DSTS 50-års jubilæum - Friday

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Assumption lean inference for survival data

Torben Martinussen (KU SUND)

Much statistical inference is based on parametric or semiparametric models. Robust standard error estimators exist that are reliable even if the model is misspecified. However, in that case, it is unclear what estimand is targeted and robust inference may be of little use. The approach taken byvan der Laan and co-workers with their scientific roadmap is to define the estimand directly as a function of the underlying probability measure. This is preferable if it is obvious how to pick the estimand which may not always be the case, however. We take a different approach choosing an estimand that corresponds to well known parameters under certain models. Estimation is developed based on the efficient influence function.

25 years more with point patterns in Euclidean space and beyond

Jesper Møller (AAU)

Since DSTS' 25 years anniversary in 1996 there have been many exciting developments in statistical methodology related to analyzing point patterns in Euclidean and more general metric spaces, including the sphere and linear networks (such as road networks and dendrite networks). This talk focuses on some high lights, omitting technical details and presenting some application examples. In particular we consider 1) Spatial inhomogeneity, 2) Spatial point processes specified by a covariance function, and 3) Perfect simulation and doubly intractable distributions. We conclude with briefly mentioning other topics.

Joint Initiative for Causal Inference - from Novo Nordisk perspective

Kajsa Kvist, Randi Grøn og Henrik Ravn (Novo Nordisk)

Novo Nordisk has a priority of increased and sustainable use of data for evidence generation in the continuum of data originating from randomized controlled trials and observational databases. Several academic research collaborations have been initiated with a focus on enabling causal inference without the protection of randomization and on disease understanding including the underlying mechanistic of an intervention.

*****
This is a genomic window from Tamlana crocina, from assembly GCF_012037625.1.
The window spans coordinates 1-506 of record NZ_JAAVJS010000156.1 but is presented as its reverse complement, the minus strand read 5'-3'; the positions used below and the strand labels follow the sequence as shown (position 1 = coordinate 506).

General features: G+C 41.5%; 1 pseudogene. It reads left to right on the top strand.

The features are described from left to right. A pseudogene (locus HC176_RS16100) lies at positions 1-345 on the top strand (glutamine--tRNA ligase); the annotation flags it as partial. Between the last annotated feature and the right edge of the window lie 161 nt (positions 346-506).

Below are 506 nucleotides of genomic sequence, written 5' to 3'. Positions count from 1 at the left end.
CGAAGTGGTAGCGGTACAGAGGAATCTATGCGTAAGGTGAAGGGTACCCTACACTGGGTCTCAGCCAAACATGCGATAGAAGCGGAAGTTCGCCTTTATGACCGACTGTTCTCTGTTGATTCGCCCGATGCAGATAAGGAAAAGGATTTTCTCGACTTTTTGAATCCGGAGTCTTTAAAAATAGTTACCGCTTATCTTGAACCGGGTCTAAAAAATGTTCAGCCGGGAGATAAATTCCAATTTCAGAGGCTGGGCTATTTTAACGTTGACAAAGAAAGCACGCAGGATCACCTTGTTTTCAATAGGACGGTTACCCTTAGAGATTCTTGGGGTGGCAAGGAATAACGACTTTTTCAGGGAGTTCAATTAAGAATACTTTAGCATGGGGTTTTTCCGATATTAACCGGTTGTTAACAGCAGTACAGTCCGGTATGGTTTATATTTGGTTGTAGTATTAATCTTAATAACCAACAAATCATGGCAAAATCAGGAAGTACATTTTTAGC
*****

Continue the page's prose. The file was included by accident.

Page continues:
The presentation will dive into a project within the Joint Initiative for Causal Inference. The project targets research questions originating from several long-term cardiovascular outcomes trials (CVOTs). Treatment effects beyond the intention-to-treat analysis can be challenging as randomisation may no longer protect against selection bias. Issues like adherence to randomized treatment, withdrawals, and initiation of other treatments after randomization, which may even be unequally distributed in the randomization arms, will essentially make the CVOT be a mixture of randomised and observational data. This calls for causal inference methods which can analyse a randomised trial like a randomised trial.

Locally associated graphical models and mixed convex exponential families

Steffen Lauritzen (KU MATH)

The notion of multivariate total positivity has proved to be useful in finance and psychology but may be too restrictive in other applications. In this paper we propose a concept of local association, where highly connected components in a graphical model are positively associated and study its properties. Our main motivation comes from gene expression data, where graphical models have become a popular exploratory tool. The models are instances of what we term mixed convex exponential families and we show that a mixed dual likelihood estimator has simple exact properties for such families as well as asymptotic properties similar to the maximum likelihood estimator. We further relax the positivity assumption by penalizing negative partial correlations in what we term the positive graphical lasso. Finally, we develop a GOLAZO algorithm based on block-coordinate descent that applies to a number of optimization procedures that arise in the context of graphical models, including the estimation problems described above. We derive results on existence of the optimum for such problems.
This is joint work with Piotr Zwiernik, Toronto. See also arXiv:2008.04688